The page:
Saturday, 1 July 2017

Late spring in north Norway

The were persistent northerly winds blowing over the mountain forest bogs in northern Norway during April and May this year, holding back the thaw and spring growth. There was a week of warm dry weather early in June, which brought some life into the area, but the winds reverted to north and continued to hold things back. Consequently, the plants were late in coming into leaf, like the Mountain Birch Betula pubescens var. pumila above, insects were late to emerge and the numbers of breeding birds, which are mostly migrants in that area, were low.

Likewise, the Dwarf Birch Betula nana was only just opening its leaves and catkins in mid June. And spiders were spinning their first webs of the year.

Then when the sun came out one day in late June the flowers opened. White flowers of Cloudberry Rubus chamaemorus swept across the heath, and they held onto their delicate flowers for several days. In most years their petals fall quickly. Perhaps they are dropped after pollination, and as there were fewer insects about, that process was slow.

The main ground colour on the drier sandy ridges came from Blue Heath Phyllodoce caerula, which also was flowering all at once, creating a spectacular show.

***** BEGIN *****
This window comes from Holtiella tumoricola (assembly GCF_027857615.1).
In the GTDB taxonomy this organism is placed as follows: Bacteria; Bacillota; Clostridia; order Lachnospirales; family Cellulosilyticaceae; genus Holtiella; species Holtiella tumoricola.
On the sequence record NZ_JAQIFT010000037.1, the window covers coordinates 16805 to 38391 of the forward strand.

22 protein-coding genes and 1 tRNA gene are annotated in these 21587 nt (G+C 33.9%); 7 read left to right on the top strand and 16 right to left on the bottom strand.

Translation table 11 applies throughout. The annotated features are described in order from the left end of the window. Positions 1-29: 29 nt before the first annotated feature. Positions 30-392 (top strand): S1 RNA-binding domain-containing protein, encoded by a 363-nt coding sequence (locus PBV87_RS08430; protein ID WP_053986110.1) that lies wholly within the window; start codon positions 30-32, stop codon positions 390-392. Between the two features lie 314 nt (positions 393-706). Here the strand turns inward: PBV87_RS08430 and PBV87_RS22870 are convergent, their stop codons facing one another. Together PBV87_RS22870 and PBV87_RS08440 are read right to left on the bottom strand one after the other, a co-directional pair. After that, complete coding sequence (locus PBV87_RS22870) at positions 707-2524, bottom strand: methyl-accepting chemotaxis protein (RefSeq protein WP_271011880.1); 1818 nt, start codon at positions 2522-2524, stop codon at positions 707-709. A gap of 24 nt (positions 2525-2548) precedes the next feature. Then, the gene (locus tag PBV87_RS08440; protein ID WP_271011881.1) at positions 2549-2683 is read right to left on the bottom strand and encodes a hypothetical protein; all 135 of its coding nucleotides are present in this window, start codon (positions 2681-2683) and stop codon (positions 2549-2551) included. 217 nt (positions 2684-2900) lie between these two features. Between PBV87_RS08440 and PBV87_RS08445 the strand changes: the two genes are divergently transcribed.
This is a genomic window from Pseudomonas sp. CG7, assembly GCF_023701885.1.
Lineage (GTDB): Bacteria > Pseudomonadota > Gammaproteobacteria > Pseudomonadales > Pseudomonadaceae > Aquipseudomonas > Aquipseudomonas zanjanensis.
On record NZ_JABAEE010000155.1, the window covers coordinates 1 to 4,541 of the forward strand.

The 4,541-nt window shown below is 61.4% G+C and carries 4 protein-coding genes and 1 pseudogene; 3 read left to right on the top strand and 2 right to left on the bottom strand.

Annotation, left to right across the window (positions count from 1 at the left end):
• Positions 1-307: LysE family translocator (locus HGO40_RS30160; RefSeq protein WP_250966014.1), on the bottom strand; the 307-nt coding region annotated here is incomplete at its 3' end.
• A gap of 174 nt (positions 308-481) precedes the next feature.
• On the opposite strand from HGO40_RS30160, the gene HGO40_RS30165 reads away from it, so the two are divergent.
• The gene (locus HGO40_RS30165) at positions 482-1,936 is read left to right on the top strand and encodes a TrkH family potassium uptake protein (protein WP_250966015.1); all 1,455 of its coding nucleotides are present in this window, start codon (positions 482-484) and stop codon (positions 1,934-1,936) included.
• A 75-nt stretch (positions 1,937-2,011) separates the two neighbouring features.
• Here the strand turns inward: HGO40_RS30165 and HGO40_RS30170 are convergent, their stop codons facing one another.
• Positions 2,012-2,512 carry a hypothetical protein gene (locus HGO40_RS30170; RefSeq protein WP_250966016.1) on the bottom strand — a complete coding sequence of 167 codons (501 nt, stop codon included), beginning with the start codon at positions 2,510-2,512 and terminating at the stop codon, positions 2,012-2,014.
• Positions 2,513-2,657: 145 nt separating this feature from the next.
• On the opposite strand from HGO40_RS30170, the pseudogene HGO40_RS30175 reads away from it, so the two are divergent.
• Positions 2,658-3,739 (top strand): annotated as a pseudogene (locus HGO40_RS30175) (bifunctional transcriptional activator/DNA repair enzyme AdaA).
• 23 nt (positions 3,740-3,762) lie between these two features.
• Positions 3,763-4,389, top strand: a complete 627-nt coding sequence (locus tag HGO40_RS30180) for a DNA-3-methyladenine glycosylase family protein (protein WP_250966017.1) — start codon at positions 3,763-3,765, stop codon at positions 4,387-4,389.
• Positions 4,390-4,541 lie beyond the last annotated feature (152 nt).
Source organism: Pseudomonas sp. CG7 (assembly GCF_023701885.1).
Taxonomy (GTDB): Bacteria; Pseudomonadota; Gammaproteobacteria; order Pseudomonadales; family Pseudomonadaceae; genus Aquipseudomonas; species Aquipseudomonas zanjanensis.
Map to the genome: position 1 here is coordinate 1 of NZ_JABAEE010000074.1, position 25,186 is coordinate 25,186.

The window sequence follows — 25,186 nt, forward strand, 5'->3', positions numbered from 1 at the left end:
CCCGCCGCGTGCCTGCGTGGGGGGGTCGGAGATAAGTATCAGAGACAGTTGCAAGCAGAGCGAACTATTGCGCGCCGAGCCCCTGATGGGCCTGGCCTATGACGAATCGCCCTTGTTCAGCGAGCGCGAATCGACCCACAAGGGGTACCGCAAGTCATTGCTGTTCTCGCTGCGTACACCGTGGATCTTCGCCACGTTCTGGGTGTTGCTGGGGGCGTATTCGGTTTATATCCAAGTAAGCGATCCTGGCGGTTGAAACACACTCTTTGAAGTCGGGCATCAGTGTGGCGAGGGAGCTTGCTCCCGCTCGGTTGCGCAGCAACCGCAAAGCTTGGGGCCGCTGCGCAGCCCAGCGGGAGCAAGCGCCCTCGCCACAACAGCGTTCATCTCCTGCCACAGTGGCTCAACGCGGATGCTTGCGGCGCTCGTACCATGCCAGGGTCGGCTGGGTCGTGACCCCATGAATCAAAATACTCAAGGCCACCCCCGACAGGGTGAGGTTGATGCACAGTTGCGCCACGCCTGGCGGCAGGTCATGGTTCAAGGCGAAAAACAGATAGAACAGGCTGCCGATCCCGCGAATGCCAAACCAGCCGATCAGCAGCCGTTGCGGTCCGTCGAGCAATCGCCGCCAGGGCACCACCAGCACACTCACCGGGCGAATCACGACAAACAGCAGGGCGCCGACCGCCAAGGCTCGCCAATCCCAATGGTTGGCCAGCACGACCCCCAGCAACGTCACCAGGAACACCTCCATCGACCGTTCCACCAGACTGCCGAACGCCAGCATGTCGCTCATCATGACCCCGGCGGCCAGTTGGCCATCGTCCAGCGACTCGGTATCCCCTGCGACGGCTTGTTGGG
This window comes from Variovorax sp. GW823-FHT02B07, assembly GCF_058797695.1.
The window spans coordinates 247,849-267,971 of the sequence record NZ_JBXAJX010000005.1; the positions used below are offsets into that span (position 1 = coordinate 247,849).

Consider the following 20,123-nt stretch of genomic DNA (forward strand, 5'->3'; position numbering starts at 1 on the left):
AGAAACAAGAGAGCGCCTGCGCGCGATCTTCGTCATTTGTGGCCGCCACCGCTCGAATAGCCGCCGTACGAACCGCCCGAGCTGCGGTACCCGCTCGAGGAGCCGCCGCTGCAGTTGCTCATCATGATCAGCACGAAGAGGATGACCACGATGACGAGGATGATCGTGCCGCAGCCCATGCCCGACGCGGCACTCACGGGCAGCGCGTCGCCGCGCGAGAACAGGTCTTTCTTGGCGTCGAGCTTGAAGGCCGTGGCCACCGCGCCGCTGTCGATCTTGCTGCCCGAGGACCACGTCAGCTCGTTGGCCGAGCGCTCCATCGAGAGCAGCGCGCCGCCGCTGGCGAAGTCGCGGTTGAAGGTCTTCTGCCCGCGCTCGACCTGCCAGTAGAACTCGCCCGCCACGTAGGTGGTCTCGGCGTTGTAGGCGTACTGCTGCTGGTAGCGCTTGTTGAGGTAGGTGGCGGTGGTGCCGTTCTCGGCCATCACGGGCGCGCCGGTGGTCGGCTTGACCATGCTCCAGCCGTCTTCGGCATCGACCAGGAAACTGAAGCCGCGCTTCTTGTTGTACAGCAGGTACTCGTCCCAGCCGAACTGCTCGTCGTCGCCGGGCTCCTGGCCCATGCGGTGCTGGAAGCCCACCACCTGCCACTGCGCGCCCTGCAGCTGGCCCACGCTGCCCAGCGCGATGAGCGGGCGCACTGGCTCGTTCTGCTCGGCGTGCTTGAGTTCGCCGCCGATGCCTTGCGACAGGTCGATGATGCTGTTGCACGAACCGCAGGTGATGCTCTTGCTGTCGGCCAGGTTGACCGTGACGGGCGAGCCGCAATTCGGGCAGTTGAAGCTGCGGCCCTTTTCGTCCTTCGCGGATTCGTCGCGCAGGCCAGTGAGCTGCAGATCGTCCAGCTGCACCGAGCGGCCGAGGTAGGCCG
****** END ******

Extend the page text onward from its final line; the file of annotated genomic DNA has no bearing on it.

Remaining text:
Although the sun was shining, the air temperature was still cool, which was good for me as the mosquitoes were scarce and I could study the birds without their incessant attentions. Although, this meant that the butterflies were also slow to fly, like this newly emerged Arctic Fritillary Boloria chariclea which was basking in the sun to warm itself up. The caterpillars of this butterfly take two years to develop into adults.

Damselflies were very scarce. This recently emerged Northern Damselfly was one of very few that I saw until the end of June, when I left. As it was still in its teneral, not yet fully dried and adult-coloured stage, I was uncertain of its sex.

This White-face Darter Leucorhina dubia was very recently emerged. It was still perched on the stem of sedge it had climbed up from the water, where it had lived in the bog pool during its larvae stages - there can be up to fifteen such stages. The wings were still closed, slowly stretching out as they dried.

Other White-faced Darters were farther advanced, but still in their teneral form, the perfect clean edges of their wings and lustrous shine were very evident on this specimen.

Spring was very late.

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